A Sausalito designer redefines tile. Again.
SOMETIMES “MAKING” SOMETHING simply means shaping a business, and that’s exactly what Deborah Osburn, 56, founder of a Sausalito-based online tile showroom, did.
Actually, it was an accident. About 30 years ago, armed with a fine arts degree in sculpture from the Kansas City Art Institute, she walked into a tile showroom in Denver and got a sales job.
“I was never drawn to clay or to ceramics at art school,” Osburn admits. “But, I suddenly fell in love with artisanal tiles. While the rest of the country was selling 4-by-4-inch white tiles, this store had colorful tiles from the rest of the world!”
Monocottura and bicottura tiles from Japan and Italy with different surfaces and glazes were a new frontier for Osburn. “I discovered a business side to my interest in art.”
After she moved to San Francisco in 1986, she became a kind of gallerist, sourcing terra-cotta, stoneware, lithographed cement, stone and porcelain mosaics, decorated porcelain, and even steel, glass and ceramic tiles, some with beautiful Islamic patterns from Morocco that are centuries old.
Then she discovered a unique niche — the need for thin strips of colored accent tiles, of the kind used during the Victorian era, that Bay Area remodelers could not find anywhere.
“I got this birdbrain idea to do a tiny decorative tile and a friend with a kiln produced them,” Osburn says. The tiles became very popular, and she managed a 200-person factory churning out her slender Bisq’ettes tiles for Home Depot and Lowe’s. She ramped up production, imported Italian equipment and perhaps moved too swiftly from being an artisanal firm to a mass producer, then got engulfed by venture capitalists who absorbed her 15-yearold company and soon “ran it into the ground,” Osburn says, ruefully.
Lesson learned. She focused on raising her preschooler sons Sam and Luca, all the while selling her favorite handpicked tiles from her studio. Many of them were designed by her and produced around the globe, but business was slow, as the building industry continued to shun unique, artisanal products.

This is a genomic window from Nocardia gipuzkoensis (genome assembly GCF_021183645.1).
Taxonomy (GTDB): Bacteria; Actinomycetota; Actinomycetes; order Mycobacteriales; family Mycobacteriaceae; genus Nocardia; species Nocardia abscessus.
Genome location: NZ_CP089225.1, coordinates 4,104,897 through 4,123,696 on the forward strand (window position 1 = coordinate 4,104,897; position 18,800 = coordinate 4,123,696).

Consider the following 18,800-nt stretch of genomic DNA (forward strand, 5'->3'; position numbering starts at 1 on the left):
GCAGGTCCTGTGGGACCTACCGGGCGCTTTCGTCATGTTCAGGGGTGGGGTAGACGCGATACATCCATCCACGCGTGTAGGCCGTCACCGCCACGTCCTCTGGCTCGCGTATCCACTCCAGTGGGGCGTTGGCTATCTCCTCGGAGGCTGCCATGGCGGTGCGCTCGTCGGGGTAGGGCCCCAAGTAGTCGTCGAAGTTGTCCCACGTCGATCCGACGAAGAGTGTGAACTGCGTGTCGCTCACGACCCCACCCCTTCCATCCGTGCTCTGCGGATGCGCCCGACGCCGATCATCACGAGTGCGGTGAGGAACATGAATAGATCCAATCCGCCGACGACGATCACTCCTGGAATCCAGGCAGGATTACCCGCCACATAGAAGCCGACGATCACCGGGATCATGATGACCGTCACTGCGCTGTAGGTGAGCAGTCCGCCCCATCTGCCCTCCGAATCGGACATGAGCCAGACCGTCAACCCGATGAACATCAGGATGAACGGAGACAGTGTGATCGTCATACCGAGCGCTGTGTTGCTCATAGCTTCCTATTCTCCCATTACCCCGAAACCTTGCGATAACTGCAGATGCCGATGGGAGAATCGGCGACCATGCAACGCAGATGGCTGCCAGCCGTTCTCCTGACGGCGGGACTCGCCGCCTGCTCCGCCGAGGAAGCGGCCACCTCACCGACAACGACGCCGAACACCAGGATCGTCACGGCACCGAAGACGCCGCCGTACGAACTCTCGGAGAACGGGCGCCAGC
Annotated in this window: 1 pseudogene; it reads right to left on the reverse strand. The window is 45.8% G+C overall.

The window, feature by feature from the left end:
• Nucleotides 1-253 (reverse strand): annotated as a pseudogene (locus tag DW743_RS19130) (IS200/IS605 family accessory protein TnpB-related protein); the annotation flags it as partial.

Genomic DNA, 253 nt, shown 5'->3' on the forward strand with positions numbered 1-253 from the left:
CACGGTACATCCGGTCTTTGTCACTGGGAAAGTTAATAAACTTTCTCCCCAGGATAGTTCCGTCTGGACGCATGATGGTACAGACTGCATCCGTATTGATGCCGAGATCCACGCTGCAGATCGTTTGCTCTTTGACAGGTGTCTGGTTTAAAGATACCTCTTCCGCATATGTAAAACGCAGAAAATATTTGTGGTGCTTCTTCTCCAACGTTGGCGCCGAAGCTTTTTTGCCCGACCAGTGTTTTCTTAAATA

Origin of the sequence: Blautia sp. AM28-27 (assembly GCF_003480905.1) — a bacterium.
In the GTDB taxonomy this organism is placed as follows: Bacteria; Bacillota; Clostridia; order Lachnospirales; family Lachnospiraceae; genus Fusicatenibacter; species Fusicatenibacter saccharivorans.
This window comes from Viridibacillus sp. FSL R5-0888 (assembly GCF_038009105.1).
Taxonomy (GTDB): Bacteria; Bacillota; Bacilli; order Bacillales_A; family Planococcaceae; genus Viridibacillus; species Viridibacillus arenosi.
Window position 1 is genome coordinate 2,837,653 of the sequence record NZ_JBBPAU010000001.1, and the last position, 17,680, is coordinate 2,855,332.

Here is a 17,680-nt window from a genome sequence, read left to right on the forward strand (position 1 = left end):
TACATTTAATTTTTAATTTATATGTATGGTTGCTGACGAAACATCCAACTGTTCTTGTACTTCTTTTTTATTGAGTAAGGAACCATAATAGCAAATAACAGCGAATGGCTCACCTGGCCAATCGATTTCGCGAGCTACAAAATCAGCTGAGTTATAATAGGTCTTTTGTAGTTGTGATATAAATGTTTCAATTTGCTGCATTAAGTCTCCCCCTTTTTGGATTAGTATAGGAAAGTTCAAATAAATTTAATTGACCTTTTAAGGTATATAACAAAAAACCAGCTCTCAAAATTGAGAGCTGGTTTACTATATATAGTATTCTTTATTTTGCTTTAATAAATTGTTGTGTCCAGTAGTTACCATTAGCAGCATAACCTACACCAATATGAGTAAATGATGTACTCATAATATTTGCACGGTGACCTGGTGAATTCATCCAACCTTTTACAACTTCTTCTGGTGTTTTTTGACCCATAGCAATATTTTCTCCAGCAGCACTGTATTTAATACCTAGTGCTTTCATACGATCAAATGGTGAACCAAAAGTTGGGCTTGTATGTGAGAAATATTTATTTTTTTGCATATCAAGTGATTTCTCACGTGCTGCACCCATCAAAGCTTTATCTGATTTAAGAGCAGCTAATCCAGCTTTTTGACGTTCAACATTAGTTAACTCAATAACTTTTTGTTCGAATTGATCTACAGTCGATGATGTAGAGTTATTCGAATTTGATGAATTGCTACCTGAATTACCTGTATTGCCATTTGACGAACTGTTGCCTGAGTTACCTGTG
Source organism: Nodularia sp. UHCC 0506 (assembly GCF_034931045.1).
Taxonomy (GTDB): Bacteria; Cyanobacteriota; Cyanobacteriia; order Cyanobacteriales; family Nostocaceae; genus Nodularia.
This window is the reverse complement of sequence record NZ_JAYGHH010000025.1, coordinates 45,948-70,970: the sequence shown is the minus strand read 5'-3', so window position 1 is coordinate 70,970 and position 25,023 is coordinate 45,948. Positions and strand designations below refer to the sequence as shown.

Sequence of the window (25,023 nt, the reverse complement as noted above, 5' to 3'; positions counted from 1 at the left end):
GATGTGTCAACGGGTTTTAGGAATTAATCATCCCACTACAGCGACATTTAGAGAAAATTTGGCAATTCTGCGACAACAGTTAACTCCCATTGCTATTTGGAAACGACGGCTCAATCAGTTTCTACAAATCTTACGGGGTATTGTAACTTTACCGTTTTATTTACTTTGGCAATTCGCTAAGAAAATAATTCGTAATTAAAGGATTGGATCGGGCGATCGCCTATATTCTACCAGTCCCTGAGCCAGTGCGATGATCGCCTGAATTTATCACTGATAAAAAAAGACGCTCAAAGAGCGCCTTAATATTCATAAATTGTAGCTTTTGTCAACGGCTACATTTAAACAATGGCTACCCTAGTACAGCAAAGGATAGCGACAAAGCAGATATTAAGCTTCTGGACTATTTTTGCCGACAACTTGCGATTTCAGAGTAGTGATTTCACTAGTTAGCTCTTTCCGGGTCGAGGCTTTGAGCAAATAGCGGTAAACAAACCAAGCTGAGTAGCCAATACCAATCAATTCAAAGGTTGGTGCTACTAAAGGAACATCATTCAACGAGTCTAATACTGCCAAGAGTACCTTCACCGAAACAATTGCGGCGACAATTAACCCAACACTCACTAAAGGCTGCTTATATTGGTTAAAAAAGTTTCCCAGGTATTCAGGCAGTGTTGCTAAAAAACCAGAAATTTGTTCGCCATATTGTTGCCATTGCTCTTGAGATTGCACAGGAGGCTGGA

When both her sons reached high school five years ago, Osburn spotted another frontier: the internet.
“It was a dream come true. Until then the tile industry was set up so you had to sell through large wholesale distributors who made the rules. Now I could reach my customer directly,” she says.
It began with a blog called Tile Envy — a kind of lament (now contained in a book of the same name) where she could express both her love of beautiful tiles and her frustration that so few of them were freely available. “Within weeks I had a large audience asking about particular tiles I had shown. Artists approached me and I became this conduit of information about something I had promoted for so long. My new business was decided for me. I could sell online.”
Clé Tile was born and customers sought her classic tiles, as well as contemporary collaborations with artists such as Ruan Hoffmann from South Africa and Boris Aldridge and Timorous Beasties from the United Kingdom. Fashion designer Erica Tanov from Berkeley has recently joined the ranks as a tile designer.
“Everyone sources online now and I am like a kid in a sandbox,” Osburn exults. “Brick-and-mortar showrooms are no longer the first resource for interior designers.”
Three years ago, in another serendipitous twist, Osburn happened to be drawn to a piece of low-fired unglazed porcelain tile at a porcelain factory in the wine country; she took it home and dipped it into a glass full of indigo dye and forgot about it. Days later she noticed that the dye had eventually wicked up and made a fascinating watermark that resembled shibori textiles. She saved the sample and sealed it with polyurethane. A local designer spotted it and commissioned a huge batch for a fancy fireplace in San Francisco’s Presidio Heights. Watermark tiles are now among Osburn’s best sellers.
“In the past, a distributor would not have understood its potential. Now, thanks to the internet, it speaks directly to designers and sells itself,” Osburn says.
A legitimate “maker” these days, she has encouraged her son Luca, 20, to pick up brushes and dyes. “I can watch him and mentor him,” Osburn says. An avid surfer, he produces the Watermark line and has recently conjured up Tides, a new design with wavy lines of blue on a white surface. These durable 4-by-8-inch made-to-order tiles, which cost about $22 each, are meant for backsplashes, shower walls and fireplaces. They have been rigorously tested “in one of the harshest environments we could think of: a dishwasher,” Osburn says wryly.
Luca is a de facto artist-in-residence, and Osburn is keen on expanding the notion. “Tile-making is not taught in schools and my vendors’ children are often no longer willing to do what their families did for generations.” So, some Clé artists who are retiring are being recruited as mentors. For example, John Whitmarsh will mentor a young artist named Kayla Farrrell-Martin rather than just “taking his artisanal knowledge with him,” Osburn says. She will also encourage all protégés to experiment. “People have a fixed understanding of what tiles should be,” Osburn says. “We are trying to change that.”
Photos courtesy of Clé Tile
This article originally appeared as “Molding Clé” in the July 2017 issue of Spaces Magazine.